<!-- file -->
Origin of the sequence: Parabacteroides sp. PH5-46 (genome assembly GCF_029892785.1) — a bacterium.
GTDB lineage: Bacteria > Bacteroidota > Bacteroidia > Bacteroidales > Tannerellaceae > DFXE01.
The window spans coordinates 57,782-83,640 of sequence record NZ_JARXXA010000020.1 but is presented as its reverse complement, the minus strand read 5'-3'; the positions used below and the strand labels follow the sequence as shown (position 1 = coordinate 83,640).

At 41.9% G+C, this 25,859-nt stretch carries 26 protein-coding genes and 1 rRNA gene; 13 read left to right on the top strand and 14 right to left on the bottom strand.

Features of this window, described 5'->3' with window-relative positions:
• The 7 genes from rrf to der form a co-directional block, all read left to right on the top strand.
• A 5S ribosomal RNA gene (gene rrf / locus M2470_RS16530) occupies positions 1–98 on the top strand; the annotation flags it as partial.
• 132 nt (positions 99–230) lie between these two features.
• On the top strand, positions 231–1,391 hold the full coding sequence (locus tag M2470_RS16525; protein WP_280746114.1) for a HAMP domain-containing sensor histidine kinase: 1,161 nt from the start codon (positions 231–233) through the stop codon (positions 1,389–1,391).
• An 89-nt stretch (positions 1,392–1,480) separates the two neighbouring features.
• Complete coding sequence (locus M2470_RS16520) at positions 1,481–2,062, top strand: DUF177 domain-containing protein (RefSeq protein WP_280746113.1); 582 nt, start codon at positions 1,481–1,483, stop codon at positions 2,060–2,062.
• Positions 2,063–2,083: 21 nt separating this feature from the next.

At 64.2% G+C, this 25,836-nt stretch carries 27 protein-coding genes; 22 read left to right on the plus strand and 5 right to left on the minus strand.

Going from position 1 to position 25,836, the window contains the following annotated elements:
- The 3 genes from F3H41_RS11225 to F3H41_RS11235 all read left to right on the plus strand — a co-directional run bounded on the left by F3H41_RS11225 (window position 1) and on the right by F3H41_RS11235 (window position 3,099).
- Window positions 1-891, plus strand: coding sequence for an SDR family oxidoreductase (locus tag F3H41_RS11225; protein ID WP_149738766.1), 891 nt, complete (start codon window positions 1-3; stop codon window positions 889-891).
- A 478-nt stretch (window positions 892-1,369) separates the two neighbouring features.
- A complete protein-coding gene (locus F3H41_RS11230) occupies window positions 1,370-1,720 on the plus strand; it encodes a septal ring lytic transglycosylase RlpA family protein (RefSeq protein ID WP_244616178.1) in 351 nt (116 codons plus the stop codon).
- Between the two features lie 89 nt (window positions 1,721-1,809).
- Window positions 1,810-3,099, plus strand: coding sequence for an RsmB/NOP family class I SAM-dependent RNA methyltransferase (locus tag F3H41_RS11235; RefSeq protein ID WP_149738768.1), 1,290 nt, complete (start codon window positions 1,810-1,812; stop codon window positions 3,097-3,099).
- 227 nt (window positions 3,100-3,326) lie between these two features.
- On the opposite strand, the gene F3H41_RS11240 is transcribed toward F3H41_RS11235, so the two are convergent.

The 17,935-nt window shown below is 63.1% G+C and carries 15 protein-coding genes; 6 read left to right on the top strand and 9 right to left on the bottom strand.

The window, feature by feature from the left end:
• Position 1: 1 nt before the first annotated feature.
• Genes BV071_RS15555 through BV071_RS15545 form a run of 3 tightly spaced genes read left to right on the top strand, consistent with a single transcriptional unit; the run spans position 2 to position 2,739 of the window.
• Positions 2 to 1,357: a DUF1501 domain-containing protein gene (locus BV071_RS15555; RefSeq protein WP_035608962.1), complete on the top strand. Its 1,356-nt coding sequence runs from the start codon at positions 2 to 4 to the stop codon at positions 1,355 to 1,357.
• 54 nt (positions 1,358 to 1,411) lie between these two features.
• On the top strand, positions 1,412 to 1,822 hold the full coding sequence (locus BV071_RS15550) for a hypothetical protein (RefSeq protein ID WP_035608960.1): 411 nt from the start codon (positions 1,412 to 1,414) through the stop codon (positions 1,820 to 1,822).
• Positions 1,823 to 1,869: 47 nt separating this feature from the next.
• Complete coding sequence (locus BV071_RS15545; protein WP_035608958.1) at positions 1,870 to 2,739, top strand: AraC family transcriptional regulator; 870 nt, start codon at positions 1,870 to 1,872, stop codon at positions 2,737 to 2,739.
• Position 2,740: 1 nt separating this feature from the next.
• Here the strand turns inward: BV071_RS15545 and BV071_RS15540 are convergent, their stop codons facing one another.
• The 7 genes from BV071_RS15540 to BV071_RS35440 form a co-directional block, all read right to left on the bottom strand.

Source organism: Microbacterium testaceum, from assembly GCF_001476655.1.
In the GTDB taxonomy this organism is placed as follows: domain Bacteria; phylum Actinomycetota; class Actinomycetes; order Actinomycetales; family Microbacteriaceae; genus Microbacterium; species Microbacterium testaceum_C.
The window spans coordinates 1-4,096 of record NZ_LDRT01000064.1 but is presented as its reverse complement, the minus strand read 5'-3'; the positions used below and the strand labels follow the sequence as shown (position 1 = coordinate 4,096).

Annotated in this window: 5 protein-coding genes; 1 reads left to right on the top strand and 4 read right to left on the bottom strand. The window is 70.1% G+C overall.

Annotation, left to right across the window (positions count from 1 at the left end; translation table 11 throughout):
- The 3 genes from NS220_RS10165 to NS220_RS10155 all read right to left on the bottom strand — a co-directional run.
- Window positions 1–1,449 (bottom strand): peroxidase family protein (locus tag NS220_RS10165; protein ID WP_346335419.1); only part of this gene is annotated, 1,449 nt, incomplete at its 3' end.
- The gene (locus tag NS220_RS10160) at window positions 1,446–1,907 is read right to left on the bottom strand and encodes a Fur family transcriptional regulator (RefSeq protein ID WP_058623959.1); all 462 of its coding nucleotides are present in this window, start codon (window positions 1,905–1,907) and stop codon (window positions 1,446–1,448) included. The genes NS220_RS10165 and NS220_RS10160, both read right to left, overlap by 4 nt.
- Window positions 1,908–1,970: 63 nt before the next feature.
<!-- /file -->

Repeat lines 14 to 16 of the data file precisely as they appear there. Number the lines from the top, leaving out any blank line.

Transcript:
Going from position 1 to position 25,836, the window contains the following annotated elements:
- The 3 genes from F3H41_RS11225 to F3H41_RS11235 all read left to right on the plus strand — a co-directional run bounded on the left by F3H41_RS11225 (window position 1) and on the right by F3H41_RS11235 (window position 3,099).
- Window positions 1-891, plus strand: coding sequence for an SDR family oxidoreductase (locus tag F3H41_RS11225; protein ID WP_149738766.1), 891 nt, complete (start codon window positions 1-3; stop codon window positions 889-891).